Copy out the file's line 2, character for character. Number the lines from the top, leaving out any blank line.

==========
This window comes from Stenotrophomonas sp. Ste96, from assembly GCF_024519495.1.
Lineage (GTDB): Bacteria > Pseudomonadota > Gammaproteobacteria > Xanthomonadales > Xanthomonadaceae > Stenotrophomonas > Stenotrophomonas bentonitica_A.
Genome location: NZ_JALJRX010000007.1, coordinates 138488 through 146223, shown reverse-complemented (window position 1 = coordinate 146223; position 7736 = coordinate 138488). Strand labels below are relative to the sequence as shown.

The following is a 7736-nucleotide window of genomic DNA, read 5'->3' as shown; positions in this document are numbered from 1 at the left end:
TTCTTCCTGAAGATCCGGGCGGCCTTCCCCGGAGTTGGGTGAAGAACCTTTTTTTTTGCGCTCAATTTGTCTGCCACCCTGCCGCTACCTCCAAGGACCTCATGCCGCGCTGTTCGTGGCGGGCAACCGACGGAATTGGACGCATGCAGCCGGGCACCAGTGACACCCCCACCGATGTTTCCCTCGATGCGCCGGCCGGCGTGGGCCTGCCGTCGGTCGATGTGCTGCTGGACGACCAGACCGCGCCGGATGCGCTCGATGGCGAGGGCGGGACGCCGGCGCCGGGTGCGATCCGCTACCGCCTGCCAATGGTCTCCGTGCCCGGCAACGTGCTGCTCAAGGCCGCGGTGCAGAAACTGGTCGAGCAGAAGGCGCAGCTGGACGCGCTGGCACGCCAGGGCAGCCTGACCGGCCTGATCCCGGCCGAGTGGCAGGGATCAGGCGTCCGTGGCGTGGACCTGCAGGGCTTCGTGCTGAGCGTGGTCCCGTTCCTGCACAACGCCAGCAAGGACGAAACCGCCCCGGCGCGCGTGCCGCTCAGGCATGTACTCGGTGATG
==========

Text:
Lineage (GTDB): Bacteria > Pseudomonadota > Gammaproteobacteria > Xanthomonadales > Xanthomonadaceae > Stenotrophomonas > Stenotrophomonas bentonitica_A.